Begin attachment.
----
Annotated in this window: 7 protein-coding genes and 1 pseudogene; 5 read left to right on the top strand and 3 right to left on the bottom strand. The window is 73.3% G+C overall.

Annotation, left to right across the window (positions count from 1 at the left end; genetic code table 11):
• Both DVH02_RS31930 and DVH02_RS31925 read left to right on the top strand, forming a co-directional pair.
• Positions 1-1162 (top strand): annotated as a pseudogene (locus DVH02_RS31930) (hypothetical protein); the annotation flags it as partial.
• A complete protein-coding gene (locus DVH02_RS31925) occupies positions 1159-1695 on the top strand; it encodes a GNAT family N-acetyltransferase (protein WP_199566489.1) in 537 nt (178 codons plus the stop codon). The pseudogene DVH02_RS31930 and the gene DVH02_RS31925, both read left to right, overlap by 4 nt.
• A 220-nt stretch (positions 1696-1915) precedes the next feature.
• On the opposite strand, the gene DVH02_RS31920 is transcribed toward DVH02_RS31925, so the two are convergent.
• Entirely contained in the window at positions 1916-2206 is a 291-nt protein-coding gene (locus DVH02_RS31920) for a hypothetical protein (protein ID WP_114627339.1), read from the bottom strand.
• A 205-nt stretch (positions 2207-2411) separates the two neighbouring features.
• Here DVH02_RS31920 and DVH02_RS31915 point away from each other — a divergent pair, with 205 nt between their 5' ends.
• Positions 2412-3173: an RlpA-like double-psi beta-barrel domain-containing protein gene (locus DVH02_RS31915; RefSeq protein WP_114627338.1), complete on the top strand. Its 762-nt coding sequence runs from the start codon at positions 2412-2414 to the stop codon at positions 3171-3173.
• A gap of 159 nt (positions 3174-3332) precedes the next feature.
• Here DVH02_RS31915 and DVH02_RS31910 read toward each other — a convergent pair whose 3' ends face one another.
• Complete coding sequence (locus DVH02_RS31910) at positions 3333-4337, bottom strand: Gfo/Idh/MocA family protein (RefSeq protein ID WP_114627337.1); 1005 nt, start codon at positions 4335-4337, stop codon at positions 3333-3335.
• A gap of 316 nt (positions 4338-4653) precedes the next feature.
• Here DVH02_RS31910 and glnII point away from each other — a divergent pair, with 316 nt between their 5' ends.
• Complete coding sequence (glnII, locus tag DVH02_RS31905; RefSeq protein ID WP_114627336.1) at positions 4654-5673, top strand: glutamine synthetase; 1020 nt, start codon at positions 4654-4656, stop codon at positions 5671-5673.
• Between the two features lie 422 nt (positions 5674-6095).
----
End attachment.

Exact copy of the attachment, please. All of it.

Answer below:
Annotated in this window: 7 protein-coding genes and 1 pseudogene; 5 read left to right on the top strand and 3 right to left on the bottom strand. The window is 73.3% G+C overall.

Annotation, left to right across the window (positions count from 1 at the left end; genetic code table 11):
• Both DVH02_RS31930 and DVH02_RS31925 read left to right on the top strand, forming a co-directional pair.
• Positions 1-1162 (top strand): annotated as a pseudogene (locus DVH02_RS31930) (hypothetical protein); the annotation flags it as partial.
• A complete protein-coding gene (locus DVH02_RS31925) occupies positions 1159-1695 on the top strand; it encodes a GNAT family N-acetyltransferase (protein WP_199566489.1) in 537 nt (178 codons plus the stop codon). The pseudogene DVH02_RS31930 and the gene DVH02_RS31925, both read left to right, overlap by 4 nt.
• A 220-nt stretch (positions 1696-1915) precedes the next feature.
• On the opposite strand, the gene DVH02_RS31920 is transcribed toward DVH02_RS31925, so the two are convergent.
• Entirely contained in the window at positions 1916-2206 is a 291-nt protein-coding gene (locus DVH02_RS31920) for a hypothetical protein (protein ID WP_114627339.1), read from the bottom strand.
• A 205-nt stretch (positions 2207-2411) separates the two neighbouring features.
• Here DVH02_RS31920 and DVH02_RS31915 point away from each other — a divergent pair, with 205 nt between their 5' ends.
• Positions 2412-3173: an RlpA-like double-psi beta-barrel domain-containing protein gene (locus DVH02_RS31915; RefSeq protein WP_114627338.1), complete on the top strand. Its 762-nt coding sequence runs from the start codon at positions 2412-2414 to the stop codon at positions 3171-3173.
• A gap of 159 nt (positions 3174-3332) precedes the next feature.
• Here DVH02_RS31915 and DVH02_RS31910 read toward each other — a convergent pair whose 3' ends face one another.
• Complete coding sequence (locus DVH02_RS31910) at positions 3333-4337, bottom strand: Gfo/Idh/MocA family protein (RefSeq protein ID WP_114627337.1); 1005 nt, start codon at positions 4335-4337, stop codon at positions 3333-3335.
• A gap of 316 nt (positions 4338-4653) precedes the next feature.
• Here DVH02_RS31910 and glnII point away from each other — a divergent pair, with 316 nt between their 5' ends.
• Complete coding sequence (glnII, locus tag DVH02_RS31905; RefSeq protein ID WP_114627336.1) at positions 4654-5673, top strand: glutamine synthetase; 1020 nt, start codon at positions 4654-4656, stop codon at positions 5671-5673.
• Between the two features lie 422 nt (positions 5674-6095).